It’s good to know that some MC’s still consider themselves in the bout for world supremacy. Philadelphia’s Reef the Lost Cauze doesn’t put it exactly like that, but it’s clear to see that domination is part of his motivation. One need only consider the title of his latest, “Fight Music,” the collaboration effort with production team Guns-n-Butter. With “Fight Music,” Reef aligns himself with acts who combine the lyrical with the physical such as Sean Price, M.O.P., Torae, Ruste Juxx, Celph Titled, Vinnie Paz, etc. who all work hard against rap music going soft.

But beneath the tough exterior there lies a thoughtful mind:

“I ain’t pull up in a cake whip
I appeared in the mist, ridin’ on a slave ship
Docked at James River
where they used to hang and maim niggas
in the same picture they’d explain scriptures
Cocaine and liquor, I was born into a tenure, a fitna
Drug wars for 40 years – nobody richer
I had priors before Richard, bills before Cosby
It’s not comedy, I’m starving
I’m at your dance party, ice-griller
wonderin’ aloud, ‘What is wrong with these white children?’
This ain’t hipster rap, this that official vicious rap
by the aristocrat of rippin’ cats
Fuck the fame, see what the game did to Mike Tyson?
That nigga livin’ in a bus station
Then they got the nerve to wonder why I’m filled with such hatred
From where the bus fare raisin’ and we know how the dust tastin’
cause guns bust on every occasion
You speak of one nation, we don’t count as much
Chinamen make a thousand bucks for sellin’ the same amount of Dutch
Masters to young bastards who cut classes
tap asses, sling crack and get blasted
by someone they used to have class with
It’s not tragic, it’s a part of the package
over money that coulda been replaced
I know you read the news, my dude, but in all truth, do you see a face?
The one that looks like mine and got shot nine times
and he ain’t signed to Dr. Dre
and he’s dead and the brother who did it locked away”

After the plainly titled but lyrically ambitious “Intro,” the bell rings for the first of twelve rounds. “OPG Theme” seems to announce a Philly triumvirate that includes veteran Vinnie Paz and newcomer Burke The Jurke. They man a track by Stu Bangas, who provides a solid backing of a steady one-key piano chopped up by rock guitar blasts. Stu also produces “I’m a G,” whose bubble bounce is stirred up by cinematic horns while Reef hazards, “I’m the Cauze, the new Chuck D / Guns-n-Butter my Bomb Squad, nigga, duck these,” before rushing off to the next fighting metaphor: “Right now – put your fuckin’ mic down / Nobody wanna hear you, homie, wave the white towel / The fat bitch clearin’ her throat, so pipe down / when she sing I’m pullin’ that thing – lights out.”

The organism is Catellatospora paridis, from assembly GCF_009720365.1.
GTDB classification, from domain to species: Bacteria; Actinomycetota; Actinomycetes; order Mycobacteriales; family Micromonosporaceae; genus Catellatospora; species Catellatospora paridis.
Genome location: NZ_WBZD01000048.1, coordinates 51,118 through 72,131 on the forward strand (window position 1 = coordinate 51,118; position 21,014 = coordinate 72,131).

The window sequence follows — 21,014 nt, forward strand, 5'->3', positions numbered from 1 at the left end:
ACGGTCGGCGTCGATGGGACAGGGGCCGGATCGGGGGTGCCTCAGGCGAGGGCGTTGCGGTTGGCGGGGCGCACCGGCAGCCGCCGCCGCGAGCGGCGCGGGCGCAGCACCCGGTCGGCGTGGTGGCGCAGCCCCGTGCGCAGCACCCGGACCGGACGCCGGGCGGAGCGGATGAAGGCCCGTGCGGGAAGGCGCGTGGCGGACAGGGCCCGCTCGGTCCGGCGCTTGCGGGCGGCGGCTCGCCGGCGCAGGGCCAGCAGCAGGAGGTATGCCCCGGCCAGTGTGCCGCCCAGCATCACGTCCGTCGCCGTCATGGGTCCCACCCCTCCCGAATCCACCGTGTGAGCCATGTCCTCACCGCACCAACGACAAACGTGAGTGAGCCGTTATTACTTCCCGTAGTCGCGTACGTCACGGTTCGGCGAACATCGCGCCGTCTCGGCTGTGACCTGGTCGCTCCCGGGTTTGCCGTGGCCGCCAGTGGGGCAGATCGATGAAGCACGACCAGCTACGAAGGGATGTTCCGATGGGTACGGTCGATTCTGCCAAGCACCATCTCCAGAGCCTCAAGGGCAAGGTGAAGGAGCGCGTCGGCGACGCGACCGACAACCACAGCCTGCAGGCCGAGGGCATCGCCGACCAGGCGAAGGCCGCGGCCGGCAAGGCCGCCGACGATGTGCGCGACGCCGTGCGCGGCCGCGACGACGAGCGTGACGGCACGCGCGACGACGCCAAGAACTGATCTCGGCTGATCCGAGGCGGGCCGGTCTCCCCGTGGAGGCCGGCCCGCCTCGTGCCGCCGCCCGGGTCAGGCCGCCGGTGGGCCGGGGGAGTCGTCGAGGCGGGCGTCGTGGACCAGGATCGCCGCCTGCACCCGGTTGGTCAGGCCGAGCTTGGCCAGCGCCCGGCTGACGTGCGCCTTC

Alternatively, he forms “the hood version of Black Star” with the suitably named Bloodsport on “Trigger Talk,” which samples from Xzibit’s classic “Paparazzi.” Never one to hide his light under a bushel, a Big Pun-channeling Cauze invites Kool G Rap and RA the Rugged Man for “Three Greats,” equipped by Stu Bangas with a loaded track heavy with cuts reminiscent of late ’90s underground hip-hop. The show of deference comes somewhat as a surprise if you paid attention to “Bosses,” where Akir, Reef and K-Beta more or less politely invite senior rappers and critics to retire. The until now AWOL Akir comes off strong, showing as much respect as possible while making his point, but K-Beta delivers the album’s surprise guest performance, a convincing combination of multi-syllabic rhyming, literary language and focused writing.

Reef himself shows off his range with tracks like the AOTP-ready “Cut U Up,” the J-Scrilla-laced “What We Rep” under whose dim glow Queensbridge’s Big Noyd feels perfectly at home, or “Get Me Outta Here,” another J-Scrilla production replete with quotables from Reef in his politically conscious mindstate:

“They don’t care at all, isn’t it obvious?
The world is run by crooks and gun-totin’ lobbyists
officials who fail to deliver on promises
Pay to play the only way they ever acknowledge this
Kids can’t afford colleges without scholarships
If you ain’t prominent you not the shit
Blue or white, life is determined by what color your collar is”

Two highlights come late in the album – “Lazy Sunday” is a loose collection of conversations, thoughts and actions occurring on a day off, the relaxed-reflective mood captured perfectly by Bangas on the musical side. “Sun” finally closes the album out on a peaceful note. Chop-La-Rok and J-Scrilla shine on the co-produced beat to which Reef writes a personal song that takes the term Fight Music to a level beyond rap battles and economic struggles.

Reef and Stu Bangas, J-Scrilla, and Chop-La-Rok (collectively known as Guns-n-Butter) prove to be a good combination of roughshod raps, inspiring rhymes and tried and true East Coast beats. Reef knows that rap works with moods and in most cases hits the right notes, not neglecting the lyrical aspect. “Fight Music” may not be a project that breaks any new ground, not for Reef the Lost Cauze and not for rap as a whole, but it is another substantial addition to the MC’s discography. As far as that world supremacy goes, however, Reef still has a few Rocky Steps to climb.

Reef the Lost Cauze vs. Guns-n-Butter :: Fight Music
7Overall Score